Protesters express concerns as jury deliberation set to continue

On Tuesday evening after jurors deliberating in the William Porter trial had gone home for the day, activists, led by organizers from the People's Power Assembly, gathered on the sidewalk outside Courthouse East downtown.

Rev. C.D. Witherspoon spoke to a group of mostly television reporters, noting that it was this kind of protesting, in his opinion, that kept this trial in Baltimore and kept Marilyn Mosby on the case, referencing the perceived victory during the motion hearings back in September.

He highlighted that what was happening in front of the courthouse was also democracy in action. Frequently, sheriffs politely ordered protesters to make room for people to get through and were quick to tell media where they could and could not stand, though also made clear they were not trying to get anybody to stop protesting.

Witherspoon also hit on many of the PPA's talking points. Namely, that what occurred in April was "not a riot but an uprising," and stressed that protests are not simply about police brutality but in protest of poverty, poor living conditions, and the resources diverted from neighborhoods like the one where Freddie Gray grew up.

"It's connected because it's all part of structural racism," he told reporters.

Representatives of groups including City Bloc and Baltimore Bloc were on hand not only to make their voices heard on the Porter trial, but what they describe as a buildup of riot police around the city.

"We already see that, even before the verdict is out, there are police with armored vehicles, with riot gear in Druid Hill Park," Makayla Gilliam-Price said.

Gilliam-Price was part of a group of protesters who in October held a sit-in and were arrested at City Hall as part of a campaign to demand police adopt a policy of de-escalation when it came to demonstrators.

"I feel like I've been holding my breath ever since the trial has started, just because I don't know what the response is going to be," she said.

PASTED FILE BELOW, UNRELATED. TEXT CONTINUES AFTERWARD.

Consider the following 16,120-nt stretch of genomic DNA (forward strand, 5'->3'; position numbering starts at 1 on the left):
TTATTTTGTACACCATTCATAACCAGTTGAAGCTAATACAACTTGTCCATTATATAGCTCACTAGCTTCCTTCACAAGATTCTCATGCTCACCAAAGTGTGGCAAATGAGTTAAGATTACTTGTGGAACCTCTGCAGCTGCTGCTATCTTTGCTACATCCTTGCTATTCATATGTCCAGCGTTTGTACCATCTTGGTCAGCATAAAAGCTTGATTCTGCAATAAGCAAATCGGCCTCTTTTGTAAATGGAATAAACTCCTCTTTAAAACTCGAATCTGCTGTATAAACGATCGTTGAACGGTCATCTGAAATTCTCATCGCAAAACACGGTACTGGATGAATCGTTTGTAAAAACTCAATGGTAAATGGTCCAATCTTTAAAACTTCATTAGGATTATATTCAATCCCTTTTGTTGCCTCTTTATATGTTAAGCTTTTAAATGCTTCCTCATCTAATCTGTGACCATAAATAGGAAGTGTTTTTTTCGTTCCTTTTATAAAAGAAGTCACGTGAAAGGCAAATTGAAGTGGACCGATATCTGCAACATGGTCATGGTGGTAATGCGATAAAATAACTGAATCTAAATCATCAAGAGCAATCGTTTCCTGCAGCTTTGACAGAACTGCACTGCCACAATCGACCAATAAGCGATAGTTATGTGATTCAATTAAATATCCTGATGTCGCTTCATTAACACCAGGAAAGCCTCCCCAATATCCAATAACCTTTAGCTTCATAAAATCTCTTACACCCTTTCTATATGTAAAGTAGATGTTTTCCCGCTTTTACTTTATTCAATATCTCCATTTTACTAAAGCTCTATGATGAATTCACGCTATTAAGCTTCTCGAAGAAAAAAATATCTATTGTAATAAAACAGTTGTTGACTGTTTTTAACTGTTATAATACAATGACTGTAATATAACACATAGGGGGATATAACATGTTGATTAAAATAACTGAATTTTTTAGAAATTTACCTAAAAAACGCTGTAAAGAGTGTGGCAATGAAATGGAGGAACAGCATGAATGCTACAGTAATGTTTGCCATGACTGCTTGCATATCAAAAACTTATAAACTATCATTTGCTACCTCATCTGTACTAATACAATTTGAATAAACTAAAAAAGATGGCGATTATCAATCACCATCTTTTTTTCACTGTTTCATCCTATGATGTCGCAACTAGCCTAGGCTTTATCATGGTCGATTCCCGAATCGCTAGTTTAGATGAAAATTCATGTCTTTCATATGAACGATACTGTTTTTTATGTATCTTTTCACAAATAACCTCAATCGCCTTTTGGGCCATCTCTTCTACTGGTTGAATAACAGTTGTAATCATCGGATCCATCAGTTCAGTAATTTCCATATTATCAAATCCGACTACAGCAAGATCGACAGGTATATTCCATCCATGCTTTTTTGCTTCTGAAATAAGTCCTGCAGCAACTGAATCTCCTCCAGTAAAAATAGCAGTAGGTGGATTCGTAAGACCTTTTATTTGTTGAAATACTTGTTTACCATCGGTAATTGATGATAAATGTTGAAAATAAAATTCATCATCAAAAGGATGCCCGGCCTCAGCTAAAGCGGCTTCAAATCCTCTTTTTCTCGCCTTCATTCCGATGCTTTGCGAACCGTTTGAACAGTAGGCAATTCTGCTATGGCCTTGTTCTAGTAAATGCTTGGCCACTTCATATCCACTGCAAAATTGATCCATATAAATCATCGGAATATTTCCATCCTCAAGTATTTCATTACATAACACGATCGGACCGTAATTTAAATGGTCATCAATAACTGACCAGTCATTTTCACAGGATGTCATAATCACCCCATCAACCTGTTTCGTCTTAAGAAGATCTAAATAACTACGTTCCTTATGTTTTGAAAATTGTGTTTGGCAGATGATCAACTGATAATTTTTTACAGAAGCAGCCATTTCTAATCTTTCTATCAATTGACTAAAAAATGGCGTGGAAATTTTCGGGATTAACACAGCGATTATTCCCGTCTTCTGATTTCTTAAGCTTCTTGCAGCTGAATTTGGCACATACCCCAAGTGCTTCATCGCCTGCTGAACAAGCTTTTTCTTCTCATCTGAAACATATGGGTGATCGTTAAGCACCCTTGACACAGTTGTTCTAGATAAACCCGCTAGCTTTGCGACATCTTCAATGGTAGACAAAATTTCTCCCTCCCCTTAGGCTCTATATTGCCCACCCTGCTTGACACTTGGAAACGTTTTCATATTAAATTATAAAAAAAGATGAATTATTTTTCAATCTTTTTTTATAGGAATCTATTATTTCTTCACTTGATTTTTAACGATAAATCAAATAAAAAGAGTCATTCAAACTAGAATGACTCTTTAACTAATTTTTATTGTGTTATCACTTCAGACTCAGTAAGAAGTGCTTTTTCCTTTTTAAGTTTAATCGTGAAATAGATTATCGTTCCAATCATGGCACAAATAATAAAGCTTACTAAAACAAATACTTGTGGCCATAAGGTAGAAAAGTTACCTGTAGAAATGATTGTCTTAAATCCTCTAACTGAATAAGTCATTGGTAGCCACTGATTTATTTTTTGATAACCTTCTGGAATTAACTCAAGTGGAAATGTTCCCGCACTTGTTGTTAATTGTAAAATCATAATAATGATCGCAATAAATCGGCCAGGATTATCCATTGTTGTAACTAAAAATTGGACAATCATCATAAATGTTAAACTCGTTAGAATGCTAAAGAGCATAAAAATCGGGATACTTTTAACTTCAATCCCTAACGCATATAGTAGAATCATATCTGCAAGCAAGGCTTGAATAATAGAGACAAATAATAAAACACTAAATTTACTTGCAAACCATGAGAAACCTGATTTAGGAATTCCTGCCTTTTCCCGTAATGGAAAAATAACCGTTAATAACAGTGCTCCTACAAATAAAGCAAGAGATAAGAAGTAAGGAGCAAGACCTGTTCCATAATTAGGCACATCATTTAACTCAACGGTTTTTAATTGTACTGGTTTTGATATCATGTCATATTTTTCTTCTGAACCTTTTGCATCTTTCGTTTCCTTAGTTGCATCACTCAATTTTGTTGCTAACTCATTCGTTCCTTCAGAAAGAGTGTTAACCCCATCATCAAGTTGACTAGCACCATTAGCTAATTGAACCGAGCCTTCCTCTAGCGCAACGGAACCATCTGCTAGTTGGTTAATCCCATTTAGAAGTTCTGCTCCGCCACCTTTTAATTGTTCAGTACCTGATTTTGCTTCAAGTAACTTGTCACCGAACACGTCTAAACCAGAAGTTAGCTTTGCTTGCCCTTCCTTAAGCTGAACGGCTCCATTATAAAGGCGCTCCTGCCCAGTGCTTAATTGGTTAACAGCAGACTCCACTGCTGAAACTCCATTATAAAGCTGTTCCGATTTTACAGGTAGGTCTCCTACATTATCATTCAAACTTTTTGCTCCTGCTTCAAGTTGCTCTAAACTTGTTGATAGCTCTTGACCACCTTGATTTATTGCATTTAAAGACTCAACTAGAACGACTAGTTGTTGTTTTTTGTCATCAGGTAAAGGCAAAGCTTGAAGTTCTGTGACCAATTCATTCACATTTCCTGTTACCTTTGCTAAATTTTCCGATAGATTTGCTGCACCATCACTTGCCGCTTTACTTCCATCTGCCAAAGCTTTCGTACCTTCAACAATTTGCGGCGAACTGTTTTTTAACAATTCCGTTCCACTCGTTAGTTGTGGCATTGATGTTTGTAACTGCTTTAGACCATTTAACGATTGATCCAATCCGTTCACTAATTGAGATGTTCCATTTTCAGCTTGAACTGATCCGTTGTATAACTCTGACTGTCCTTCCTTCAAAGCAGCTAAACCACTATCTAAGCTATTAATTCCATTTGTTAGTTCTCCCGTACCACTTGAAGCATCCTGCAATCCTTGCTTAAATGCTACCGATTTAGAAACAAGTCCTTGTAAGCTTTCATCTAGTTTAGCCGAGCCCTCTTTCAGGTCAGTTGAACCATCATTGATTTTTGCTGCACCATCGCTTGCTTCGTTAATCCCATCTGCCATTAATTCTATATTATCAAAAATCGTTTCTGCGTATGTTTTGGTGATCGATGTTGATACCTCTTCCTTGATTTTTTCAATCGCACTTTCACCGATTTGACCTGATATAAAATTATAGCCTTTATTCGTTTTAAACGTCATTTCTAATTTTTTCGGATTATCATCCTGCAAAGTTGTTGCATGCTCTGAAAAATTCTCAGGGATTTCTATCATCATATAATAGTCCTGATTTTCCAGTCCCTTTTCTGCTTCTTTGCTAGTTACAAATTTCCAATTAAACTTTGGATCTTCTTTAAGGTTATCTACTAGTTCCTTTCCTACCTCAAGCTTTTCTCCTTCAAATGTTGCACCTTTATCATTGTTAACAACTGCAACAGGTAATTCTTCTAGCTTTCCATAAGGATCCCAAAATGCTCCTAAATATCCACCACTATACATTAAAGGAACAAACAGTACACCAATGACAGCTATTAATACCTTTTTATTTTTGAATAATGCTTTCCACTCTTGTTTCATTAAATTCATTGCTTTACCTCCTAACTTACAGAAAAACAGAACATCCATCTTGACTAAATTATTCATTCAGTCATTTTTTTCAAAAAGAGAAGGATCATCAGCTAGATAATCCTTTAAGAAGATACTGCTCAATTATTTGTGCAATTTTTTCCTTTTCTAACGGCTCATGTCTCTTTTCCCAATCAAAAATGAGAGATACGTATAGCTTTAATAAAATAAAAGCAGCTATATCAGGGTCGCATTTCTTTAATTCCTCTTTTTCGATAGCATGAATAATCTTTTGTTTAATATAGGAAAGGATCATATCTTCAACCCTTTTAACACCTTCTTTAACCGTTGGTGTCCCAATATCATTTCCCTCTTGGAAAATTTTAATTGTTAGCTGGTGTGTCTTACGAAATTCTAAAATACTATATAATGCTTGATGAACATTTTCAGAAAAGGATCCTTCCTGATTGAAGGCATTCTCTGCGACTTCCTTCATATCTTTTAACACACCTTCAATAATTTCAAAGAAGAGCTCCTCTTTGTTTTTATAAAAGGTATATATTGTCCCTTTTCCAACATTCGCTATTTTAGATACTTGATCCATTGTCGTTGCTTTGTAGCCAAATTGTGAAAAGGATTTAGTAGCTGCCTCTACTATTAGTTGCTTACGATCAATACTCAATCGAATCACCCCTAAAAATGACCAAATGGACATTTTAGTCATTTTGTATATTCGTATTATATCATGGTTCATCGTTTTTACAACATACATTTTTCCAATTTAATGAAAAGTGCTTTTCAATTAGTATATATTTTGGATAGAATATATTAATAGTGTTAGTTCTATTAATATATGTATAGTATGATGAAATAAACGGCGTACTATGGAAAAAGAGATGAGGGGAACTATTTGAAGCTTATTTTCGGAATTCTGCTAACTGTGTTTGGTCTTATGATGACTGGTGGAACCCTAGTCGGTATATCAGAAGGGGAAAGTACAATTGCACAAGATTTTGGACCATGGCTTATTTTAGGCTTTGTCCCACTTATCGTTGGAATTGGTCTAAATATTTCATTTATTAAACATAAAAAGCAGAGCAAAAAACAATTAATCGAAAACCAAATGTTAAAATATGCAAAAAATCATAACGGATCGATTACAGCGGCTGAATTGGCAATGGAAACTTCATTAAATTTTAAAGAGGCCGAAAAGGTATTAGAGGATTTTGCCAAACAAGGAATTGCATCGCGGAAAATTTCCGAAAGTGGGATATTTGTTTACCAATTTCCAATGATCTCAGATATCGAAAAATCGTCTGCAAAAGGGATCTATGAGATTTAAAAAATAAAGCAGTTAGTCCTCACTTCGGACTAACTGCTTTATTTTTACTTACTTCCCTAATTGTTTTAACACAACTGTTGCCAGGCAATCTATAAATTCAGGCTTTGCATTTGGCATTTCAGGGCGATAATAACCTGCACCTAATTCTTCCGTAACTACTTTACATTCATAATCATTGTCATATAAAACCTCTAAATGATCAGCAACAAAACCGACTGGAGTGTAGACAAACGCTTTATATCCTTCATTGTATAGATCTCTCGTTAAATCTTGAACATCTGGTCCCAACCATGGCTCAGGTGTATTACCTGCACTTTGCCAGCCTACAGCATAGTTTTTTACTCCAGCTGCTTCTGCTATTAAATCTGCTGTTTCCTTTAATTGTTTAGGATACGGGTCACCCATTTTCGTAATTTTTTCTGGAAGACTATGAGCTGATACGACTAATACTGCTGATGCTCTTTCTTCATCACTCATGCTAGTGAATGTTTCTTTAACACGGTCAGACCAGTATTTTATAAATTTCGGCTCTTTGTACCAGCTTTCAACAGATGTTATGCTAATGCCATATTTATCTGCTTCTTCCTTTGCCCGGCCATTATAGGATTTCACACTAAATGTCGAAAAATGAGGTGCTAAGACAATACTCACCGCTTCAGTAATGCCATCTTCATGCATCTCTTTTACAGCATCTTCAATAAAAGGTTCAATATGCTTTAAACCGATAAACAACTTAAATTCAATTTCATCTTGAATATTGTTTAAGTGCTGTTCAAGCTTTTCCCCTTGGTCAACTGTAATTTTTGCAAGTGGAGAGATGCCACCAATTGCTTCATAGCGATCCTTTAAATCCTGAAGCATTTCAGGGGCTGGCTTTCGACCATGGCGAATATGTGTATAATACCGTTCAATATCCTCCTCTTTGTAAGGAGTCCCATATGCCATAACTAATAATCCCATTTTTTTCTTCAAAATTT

Gilliam-Price anticipates one of two possible responses if Porter is acquitted of all charges: Given that there are a total of six trials, some Baltimoreans may not be concerned with a not-guilty verdict for Porter given the possibility of a different outcome for the other officers. Alternately, she said, there could be "immediate tension, and sparks will start to fly."

Activist Tariq Touré (who has contributed poetry to City Paper) said the heightened police presence, and particularly the presence of heavy equipment and officers in riot gear, will have a negative impact on Baltimore's young people, and will not make the city substantively safer.

"How do you expect kids to react when they're already going through low-grade PTSD because they're living in these neighborhoods that have high crime and no jobs, and you come in with a militarized police?" Touré asked.

"Everybody's chilling, except the police," Touré said.

Reflecting on the Porter trial itself, Gilliam-Price said that she's reluctant to second-guess whatever decision the jury arrives at.

"I feel like on some level everyone should be held accountable for their actions, but because I wasn't there, and I know how information can get skewed very easily, whether through media or testimonies, I honestly don't know who's accountable for what," Gilliam-Price said.

Jurors deliberated all day without reaching a verdict. About 3:30 p.m., they told Judge Barry Williams they were deadlocked. He instructed them to continue deliberating, which they did for another two hours before breaking for the day. They'll continue tomorrow morning.

Brandon Soderberg contributed additional reporting

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